Both at school and at home, broadband and connected devices are changing every aspect of our lives. In schools, the teaching tools so many of us knew in class years ago—from the blackboard to the bulky textbook—are no longer the only essential instruments of education.
That’s why when I became a commissioner at the Federal Communications Commission (FCC), one of my first priorities was to look under the hood of our E-Rate program to make sure that it was turbo-charged for 21st-century education.
E-Rate is the nation’s largest education technology program. It helps schools and libraries by supporting access to modern communications and the Internet. Thanks to E-Rate, more than 95 percent of classrooms in this country are connected to the Internet.
The challenge today is no longer connection—it’s capacity. With this in mind, we rolled up our sleeves to reboot the E-Rate program. We streamlined the application process, refocused the program on capacity, and updated the program budget to break it out of the dial-up era. This effort was greatly assisted by the real feedback that we received from educators and their representatives.
The E-Rate reboot is already making an impact. For the first time in years, we are supporting connectivity inside the classroom, providing more than $1.5 billion for Wi-Fi in classrooms. This work represents real progress in Washington.
But our work is not done. Learning in the classroom is only part of the equation in today’s education environment. If kids are connected at school but disconnected at home, they fall into what I call the “Homework Gap.”
Today, roughly 7 in 10 teachers assign homework that requires access to the Internet. But data from the FCC suggests that as many as 1 in 3 households do not subscribe to broadband, due to lack of affordability and lack of interest. Where these figures overlap is the Homework Gap.
The Homework Gap is real. In fact, according to findings from the Pew Research Center, there are 29 million households with school-aged children nationwide. Five million of them lack regular access to broadband.
The Homework Gap is hurting children. According to a recent study, nearly 50 percent of students say they have been unable to complete a homework assignment because they didn’t have access to the Internet or a computer. On top of that, 42 percent of students say they received a lower grade on an assignment because they didn’t have access to the Internet.
Try to imagine what it is like to be a student in one of these households. Just getting homework done is hard. Trying to research a paper is tough. Instructional videos and online educational programs are out of reach. The daily challenge of getting schoolwork done is compounded by a quest for connectivity. The Homework Gap is a problem for these students. But it’s also a problem for all of us, because this gap harms our shared economic future.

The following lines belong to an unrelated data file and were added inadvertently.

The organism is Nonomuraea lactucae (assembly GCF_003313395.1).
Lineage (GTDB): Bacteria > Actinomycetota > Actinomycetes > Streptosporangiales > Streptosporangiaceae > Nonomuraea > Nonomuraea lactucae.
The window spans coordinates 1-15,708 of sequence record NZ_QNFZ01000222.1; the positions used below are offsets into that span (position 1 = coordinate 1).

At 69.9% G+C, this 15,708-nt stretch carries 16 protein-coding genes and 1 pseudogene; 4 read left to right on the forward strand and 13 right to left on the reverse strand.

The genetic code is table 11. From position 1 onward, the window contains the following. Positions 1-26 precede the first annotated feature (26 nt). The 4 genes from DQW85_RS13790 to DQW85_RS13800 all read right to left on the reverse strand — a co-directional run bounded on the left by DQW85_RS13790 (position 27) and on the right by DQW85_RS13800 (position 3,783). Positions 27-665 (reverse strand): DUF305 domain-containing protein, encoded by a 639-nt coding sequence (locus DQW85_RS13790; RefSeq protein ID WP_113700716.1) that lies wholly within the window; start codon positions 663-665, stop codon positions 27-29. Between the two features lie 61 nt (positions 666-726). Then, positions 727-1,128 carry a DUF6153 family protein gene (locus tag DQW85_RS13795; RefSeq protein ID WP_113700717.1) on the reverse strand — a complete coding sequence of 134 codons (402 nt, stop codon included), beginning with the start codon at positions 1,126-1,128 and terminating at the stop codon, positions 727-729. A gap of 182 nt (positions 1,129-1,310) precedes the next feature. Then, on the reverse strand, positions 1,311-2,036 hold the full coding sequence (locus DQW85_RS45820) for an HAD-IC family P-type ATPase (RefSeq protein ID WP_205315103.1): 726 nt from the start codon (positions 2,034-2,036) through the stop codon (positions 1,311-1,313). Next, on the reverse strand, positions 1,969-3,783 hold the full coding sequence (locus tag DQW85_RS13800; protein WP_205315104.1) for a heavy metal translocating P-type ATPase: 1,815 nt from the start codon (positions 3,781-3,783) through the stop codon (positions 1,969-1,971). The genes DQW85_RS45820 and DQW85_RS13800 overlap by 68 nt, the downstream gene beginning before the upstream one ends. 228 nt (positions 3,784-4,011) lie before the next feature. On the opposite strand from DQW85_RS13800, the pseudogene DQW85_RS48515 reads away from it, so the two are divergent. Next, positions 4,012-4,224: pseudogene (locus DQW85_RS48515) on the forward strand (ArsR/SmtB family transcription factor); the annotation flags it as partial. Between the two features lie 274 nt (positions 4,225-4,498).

So, what can we do? From my seat at the FCC, there are a couple of places to start to close the Homework Gap.
First, we are studying ways to improve a program known as Lifeline. This program, which helps provide telephone access to low-income households, got its start in 1985, when most calls involved a cord. We should modernize it and give it a digital age reboot. We can make simple changes to include broadband as a choice in this program and help bring the Internet to more low-income households with school-aged children.
Second, we need more Wi-Fi. After all, Wi-Fi is an essential on-ramp for Internet connectivity. More than half of us online have relied on public Wi-Fi at some point. But for many low-income students, public Wi-Fi is their only means of getting online. So, having more Wi-Fi in more places will mean more opportunities for students to get their homework done. Efforts from around the country make this clear—cities offering wireless hotspots at libraries, schools identifying community or business Wi-Fi locations for students, and even school buses equipped with routers to help with access for homework on the way to school and back. We need to multiply these kinds of efforts and make sure that they have the spectrum necessary for Wi-Fi that helps them flourish.
The Homework Gap is the cruelest part of our new digital divide. But if we are creative, we can find ways to bridge it, close it, and make it possible for students to have the opportunity to succeed.
Jessica Rosenworcel is a commissioner at the Federal Communications Commission.